I’m currently in Northern California for the Blogher Conference. I’ve been to these parts once before but the massiveness of the plants, most especially the invasives really stand out this time.
I assumed this patch of renegade nasturtiums was a random fluke. Until I turned the corner. And the next one. And the next. And then I saw the hillside covered in nasturtium flowers of every colour with leaves the size of dinner plates. No one warned me that here in California nasturtiums will have you for breakfast.
This is what happens when radishes roam free — all plant no radish. At least the flowers are tasty.
I will admit that I did notice the fennel last time. It’s hard not to since the stuff is everywhere! First I came upon this fennel forest and then I noticed….
…BLACKBERRIES! I proceeded to gorge myself on the ripest of which there were many. And by many I mean enough to keep the multitudes bloated on blackberry pie. There have been past discussions on the forums describing the impenetrable invasiveness of blackberries in the North West. I want you all to know that I get it now. For real.
You have to see how jade grows in Southern Ontario to understand why this scene is such a marvel. Our sad little plants live in sad little pots on window ledges where they remain sad, and little for decades.
I have to admit that it was a 1997 trip to San Francisco that first inched geraniums off of my hit list. Until that point I was only familar with the pathetic little annuals peddled through school fundraisers and shotgun planted into every maple leaf motifed public garden across Ontario. These twisty, tangled sculptures are a whole lot more interesting.
The first thing I would do with a garden in this climate is grow a HUGE rosemary bush. Even the snails that eat the rosemary bushes are cool.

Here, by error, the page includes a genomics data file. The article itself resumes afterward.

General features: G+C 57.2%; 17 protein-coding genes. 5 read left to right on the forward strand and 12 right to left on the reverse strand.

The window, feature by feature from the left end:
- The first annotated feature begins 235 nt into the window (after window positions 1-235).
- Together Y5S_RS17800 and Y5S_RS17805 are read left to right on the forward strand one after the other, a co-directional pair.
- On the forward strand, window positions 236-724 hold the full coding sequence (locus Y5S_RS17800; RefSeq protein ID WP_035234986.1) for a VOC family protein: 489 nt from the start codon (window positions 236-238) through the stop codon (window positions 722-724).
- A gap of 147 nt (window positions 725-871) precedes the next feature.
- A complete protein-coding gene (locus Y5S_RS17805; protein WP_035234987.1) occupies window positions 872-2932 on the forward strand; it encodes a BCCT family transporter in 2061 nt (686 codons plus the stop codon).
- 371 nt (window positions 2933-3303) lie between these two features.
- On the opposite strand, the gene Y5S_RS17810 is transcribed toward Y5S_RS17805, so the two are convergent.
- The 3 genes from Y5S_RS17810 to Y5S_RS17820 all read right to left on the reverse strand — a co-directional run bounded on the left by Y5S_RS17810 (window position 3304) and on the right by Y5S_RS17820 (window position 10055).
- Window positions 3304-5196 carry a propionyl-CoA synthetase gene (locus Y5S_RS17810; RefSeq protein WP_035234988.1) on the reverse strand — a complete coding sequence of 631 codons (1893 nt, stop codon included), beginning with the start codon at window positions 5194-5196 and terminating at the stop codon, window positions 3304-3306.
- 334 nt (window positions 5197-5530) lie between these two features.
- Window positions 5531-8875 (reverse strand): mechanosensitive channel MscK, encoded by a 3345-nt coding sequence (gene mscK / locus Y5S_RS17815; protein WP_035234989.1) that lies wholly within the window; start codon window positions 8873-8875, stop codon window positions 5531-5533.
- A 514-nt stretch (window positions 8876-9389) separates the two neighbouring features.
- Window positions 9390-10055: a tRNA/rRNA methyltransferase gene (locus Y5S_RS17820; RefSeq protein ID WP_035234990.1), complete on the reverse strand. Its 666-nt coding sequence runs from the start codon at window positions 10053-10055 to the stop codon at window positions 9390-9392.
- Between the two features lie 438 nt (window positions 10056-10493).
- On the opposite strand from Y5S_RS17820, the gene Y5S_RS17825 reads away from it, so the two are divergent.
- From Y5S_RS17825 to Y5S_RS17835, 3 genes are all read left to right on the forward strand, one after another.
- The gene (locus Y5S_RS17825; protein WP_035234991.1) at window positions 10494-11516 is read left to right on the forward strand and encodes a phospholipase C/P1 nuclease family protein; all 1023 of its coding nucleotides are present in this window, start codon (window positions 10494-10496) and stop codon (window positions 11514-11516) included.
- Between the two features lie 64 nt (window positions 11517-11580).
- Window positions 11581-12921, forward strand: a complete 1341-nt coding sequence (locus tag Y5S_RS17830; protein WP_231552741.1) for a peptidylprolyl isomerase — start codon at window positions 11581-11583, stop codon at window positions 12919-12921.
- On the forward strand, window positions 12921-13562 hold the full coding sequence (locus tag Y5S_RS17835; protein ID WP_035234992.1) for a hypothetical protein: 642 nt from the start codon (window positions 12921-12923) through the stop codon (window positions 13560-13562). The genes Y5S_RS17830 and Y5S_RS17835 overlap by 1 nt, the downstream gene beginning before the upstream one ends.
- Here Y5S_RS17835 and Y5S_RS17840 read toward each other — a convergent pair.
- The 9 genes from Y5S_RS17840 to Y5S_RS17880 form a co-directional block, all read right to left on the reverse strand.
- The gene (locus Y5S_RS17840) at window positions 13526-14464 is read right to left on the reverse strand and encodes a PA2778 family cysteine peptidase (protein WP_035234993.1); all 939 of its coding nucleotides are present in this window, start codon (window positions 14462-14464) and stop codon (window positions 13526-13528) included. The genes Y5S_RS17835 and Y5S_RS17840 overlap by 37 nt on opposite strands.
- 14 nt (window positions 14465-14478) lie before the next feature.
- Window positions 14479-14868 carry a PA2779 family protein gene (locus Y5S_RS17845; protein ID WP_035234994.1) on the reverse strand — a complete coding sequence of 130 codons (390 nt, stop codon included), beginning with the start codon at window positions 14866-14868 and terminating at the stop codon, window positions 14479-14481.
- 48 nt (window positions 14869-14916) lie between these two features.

Aeoniums rate high on my list of favourite succulents so to find one this beautiful and in bloom no-less was a huge thrill.
I came across this low fence made of tree prunings while walking through Chicago’s Wicker Park neighborhood. It’s very simply constructed and relies on the v-shape where one branch joins another rather than fussing with string and wire. Mind you this wouldn’t survive five minutes on my block but seems like a viable design on a quiet side street.
Guest post by Renee Garner
Words like hyperaccumulator and phytoremediation sound like something straight out of a 1960s Sci-Fi movie and hardly verbs describing gardens. But when the conceptual, and socially minded artist Mel Chin creates a garden, you get these lengthy words among others.
Mel Chin is a Texas born artist now living in North Carolina; and when he plants, he plants for good. In 1990 Chin began working with the United Stated Department of Agriculture’s senior scientist, Rufus Chaney, to plan, sculpt and garden Pig’s Eye Landfill in Saint Paul, Minnesota. Together they assessed hyperaccumulator plants, which absorb heavy metals through their root systems and store them during the growth process. The heavy metals in this case are zinc and cadmium, and the project is called “Revival Field”, not “Revive James Hetfield.” The ultimate transformation occurs through phytoremediation, or the transference of the metal laden dirt to ore quality metals (harvested through the plants for reuse) and revived, healthy soil.
The Minnesota test site lasted 3 years, and while the trial run was productive, the soil was still somewhat polluted, and not yet reusable. A second garden was planted in Palmerton, Pennsylvania and another has been installed in Stuttgart, Germany. Ongoing tests are run for productivity, as other plants are researched for affective levels of metal accumulation.
Apparently, Chin always knew the plants were up to something.
I gave a workshop/demonstration today at Canada Blooms on growing herbs and other edibles in a strawberry pot but I ran out of handouts. I wasn’t expecting such a great turnout! Thanks to everyone who came.
As promised I have posted a printable version of the handout here for those who missed out.
Thanks to Richters for the herbs and to Collette Murphy of Urban Harvest who supplied her fantastic organic fertilizers: “Kelp Meal” and “Green Wisdom Herbal Plant Food.”
Updated: Some photos from today’s workshop. I’ll be giving a presentation this Friday on Guerilla Gardening. Fri. March 10 (11:30 am). Or see me afterwards at the Toronto Botanical Gardens booth (on the 700 level) for book signing.
The tiny human picture.
The stage was so far back from the audience I invited people to come up afterwards to look at the project and the plants. Because really herbs are all about smelling and touching.
The Youth aka my most excellent assistant for the day Jay (who also took most of the pictures) want to say that the fake graffiti wall is kinda dumb/lame.